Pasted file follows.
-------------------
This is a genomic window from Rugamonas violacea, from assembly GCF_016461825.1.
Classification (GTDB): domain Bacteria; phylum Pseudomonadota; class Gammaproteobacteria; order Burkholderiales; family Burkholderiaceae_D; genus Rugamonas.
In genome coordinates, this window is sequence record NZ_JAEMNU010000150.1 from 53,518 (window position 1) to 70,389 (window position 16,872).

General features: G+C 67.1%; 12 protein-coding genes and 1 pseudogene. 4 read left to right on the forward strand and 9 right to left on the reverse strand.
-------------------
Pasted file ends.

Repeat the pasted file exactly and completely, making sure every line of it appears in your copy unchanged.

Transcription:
This is a genomic window from Rugamonas violacea, from assembly GCF_016461825.1.
Classification (GTDB): domain Bacteria; phylum Pseudomonadota; class Gammaproteobacteria; order Burkholderiales; family Burkholderiaceae_D; genus Rugamonas.
In genome coordinates, this window is sequence record NZ_JAEMNU010000150.1 from 53,518 (window position 1) to 70,389 (window position 16,872).

General features: G+C 67.1%; 12 protein-coding genes and 1 pseudogene. 4 read left to right on the forward strand and 9 right to left on the reverse strand.